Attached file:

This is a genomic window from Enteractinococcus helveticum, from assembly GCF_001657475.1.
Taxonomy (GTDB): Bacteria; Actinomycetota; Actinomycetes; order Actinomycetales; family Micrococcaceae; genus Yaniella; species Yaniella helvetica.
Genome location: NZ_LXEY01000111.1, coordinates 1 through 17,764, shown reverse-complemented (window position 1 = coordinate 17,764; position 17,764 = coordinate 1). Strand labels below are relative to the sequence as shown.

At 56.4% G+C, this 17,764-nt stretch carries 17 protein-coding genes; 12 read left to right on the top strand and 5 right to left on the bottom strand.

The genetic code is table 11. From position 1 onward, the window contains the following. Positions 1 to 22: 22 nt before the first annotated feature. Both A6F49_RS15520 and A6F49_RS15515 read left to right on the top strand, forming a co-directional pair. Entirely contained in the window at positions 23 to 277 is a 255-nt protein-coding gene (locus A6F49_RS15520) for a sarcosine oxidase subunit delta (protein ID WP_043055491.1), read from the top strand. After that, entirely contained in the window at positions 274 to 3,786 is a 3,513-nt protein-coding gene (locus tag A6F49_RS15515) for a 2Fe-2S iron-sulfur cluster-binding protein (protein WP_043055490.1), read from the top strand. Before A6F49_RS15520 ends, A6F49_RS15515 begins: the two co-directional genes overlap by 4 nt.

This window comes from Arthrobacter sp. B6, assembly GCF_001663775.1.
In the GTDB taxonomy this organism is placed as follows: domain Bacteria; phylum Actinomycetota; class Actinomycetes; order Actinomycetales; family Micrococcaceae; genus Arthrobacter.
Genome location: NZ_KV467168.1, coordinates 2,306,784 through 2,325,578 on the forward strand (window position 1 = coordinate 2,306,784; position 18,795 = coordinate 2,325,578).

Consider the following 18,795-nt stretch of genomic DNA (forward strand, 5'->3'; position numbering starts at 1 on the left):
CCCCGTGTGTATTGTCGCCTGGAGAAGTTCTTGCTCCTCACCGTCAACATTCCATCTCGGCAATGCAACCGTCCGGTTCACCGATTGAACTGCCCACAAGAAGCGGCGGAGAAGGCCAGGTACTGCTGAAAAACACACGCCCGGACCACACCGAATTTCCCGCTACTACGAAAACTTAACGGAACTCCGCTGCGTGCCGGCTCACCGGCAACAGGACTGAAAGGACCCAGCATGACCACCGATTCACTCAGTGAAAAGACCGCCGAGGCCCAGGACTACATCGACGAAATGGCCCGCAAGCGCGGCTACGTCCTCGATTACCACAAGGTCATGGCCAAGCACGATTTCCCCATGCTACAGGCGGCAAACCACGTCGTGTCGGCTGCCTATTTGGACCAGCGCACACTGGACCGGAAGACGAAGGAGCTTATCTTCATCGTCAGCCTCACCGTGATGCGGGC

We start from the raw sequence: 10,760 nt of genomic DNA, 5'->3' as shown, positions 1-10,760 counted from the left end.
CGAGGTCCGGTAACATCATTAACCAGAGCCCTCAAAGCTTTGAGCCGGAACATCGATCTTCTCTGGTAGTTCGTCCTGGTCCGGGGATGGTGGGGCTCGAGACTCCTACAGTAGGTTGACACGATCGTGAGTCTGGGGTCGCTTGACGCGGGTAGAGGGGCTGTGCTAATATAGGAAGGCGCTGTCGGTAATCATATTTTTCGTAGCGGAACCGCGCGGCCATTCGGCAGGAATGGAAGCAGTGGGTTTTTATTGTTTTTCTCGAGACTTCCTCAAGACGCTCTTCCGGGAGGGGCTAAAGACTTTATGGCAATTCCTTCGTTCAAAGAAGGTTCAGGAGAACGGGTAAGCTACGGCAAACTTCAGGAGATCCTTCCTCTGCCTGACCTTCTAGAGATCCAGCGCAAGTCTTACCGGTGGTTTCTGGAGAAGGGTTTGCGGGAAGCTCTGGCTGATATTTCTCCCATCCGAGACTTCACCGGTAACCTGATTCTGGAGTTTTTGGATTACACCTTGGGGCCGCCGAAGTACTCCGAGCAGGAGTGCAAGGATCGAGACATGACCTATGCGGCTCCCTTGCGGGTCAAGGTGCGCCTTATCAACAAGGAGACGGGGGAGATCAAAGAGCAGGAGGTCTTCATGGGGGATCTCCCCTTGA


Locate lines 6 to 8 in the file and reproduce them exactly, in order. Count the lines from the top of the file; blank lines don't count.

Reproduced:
This window comes from Arthrobacter sp. B6, assembly GCF_001663775.1.
In the GTDB taxonomy this organism is placed as follows: domain Bacteria; phylum Actinomycetota; class Actinomycetes; order Actinomycetales; family Micrococcaceae; genus Arthrobacter.
Genome location: NZ_KV467168.1, coordinates 2,306,784 through 2,325,578 on the forward strand (window position 1 = coordinate 2,306,784; position 18,795 = coordinate 2,325,578).